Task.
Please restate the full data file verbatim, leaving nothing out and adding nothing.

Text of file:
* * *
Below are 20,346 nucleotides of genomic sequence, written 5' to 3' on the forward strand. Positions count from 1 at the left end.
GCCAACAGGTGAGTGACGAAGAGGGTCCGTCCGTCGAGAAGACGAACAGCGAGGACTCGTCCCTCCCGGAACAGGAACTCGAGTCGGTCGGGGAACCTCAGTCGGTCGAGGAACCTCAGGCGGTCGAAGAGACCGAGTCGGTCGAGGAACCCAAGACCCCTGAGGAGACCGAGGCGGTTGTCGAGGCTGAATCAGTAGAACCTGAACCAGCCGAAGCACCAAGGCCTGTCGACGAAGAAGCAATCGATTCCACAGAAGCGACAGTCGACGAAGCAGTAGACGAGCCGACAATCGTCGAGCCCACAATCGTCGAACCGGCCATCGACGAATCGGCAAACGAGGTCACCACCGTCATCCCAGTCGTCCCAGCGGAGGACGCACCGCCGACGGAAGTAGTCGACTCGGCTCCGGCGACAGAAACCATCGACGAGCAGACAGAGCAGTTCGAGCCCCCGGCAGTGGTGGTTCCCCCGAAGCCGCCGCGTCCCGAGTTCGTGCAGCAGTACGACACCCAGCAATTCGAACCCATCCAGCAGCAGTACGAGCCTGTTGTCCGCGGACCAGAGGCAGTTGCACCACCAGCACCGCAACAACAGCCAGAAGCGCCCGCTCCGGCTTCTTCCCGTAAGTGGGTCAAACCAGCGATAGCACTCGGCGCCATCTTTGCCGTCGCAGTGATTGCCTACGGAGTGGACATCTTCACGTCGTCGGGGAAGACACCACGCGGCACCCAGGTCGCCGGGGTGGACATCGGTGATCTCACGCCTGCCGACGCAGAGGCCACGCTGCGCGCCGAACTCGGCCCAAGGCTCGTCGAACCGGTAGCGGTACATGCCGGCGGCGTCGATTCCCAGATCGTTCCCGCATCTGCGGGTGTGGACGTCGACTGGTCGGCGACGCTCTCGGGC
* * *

Below are 20,346 nucleotides of genomic sequence, written 5' to 3' on the forward strand. Positions count from 1 at the left end.
GCCAACAGGTGAGTGACGAAGAGGGTCCGTCCGTCGAGAAGACGAACAGCGAGGACTCGTCCCTCCCGGAACAGGAACTCGAGTCGGTCGGGGAACCTCAGTCGGTCGAGGAACCTCAGGCGGTCGAAGAGACCGAGTCGGTCGAGGAACCCAAGACCCCTGAGGAGACCGAGGCGGTTGTCGAGGCTGAATCAGTAGAACCTGAACCAGCCGAAGCACCAAGGCCTGTCGACGAAGAAGCAATCGATTCCACAGAAGCGACAGTCGACGAAGCAGTAGACGAGCCGACAATCGTCGAGCCCACAATCGTCGAACCGGCCATCGACGAATCGGCAAACGAGGTCACCACCGTCATCCCAGTCGTCCCAGCGGAGGACGCACCGCCGACGGAAGTAGTCGACTCGGCTCCGGCGACAGAAACCATCGACGAGCAGACAGAGCAGTTCGAGCCCCCGGCAGTGGTGGTTCCCCCGAAGCCGCCGCGTCCCGAGTTCGTGCAGCAGTACGACACCCAGCAATTCGAACCCATCCAGCAGCAGTACGAGCCTGTTGTCCGCGGACCAGAGGCAGTTGCACCACCAGCACCGCAACAACAGCCAGAAGCGCCCGCTCCGGCTTCTTCCCGTAAGTGGGTCAAACCAGCGATAGCACTCGGCGCCATCTTTGCCGTCGCAGTGATTGCCTACGGAGTGGACATCTTCACGTCGTCGGGGAAGACACCACGCGGCACCCAGGTCGCCGGGGTGGACATCGGTGATCTCACGCCTGCCGACGCAGAGGCCACGCTGCGCGCCGAACTCGGCCCAAGGCTCGTCGAACCGGTAGCGGTACATGCCGGCGGCGTCGATTCCCAGATCGTTCCCGCATCTGCGGGTGTGGACGTCGACTGGTCGGCGACGCTCTCGGGC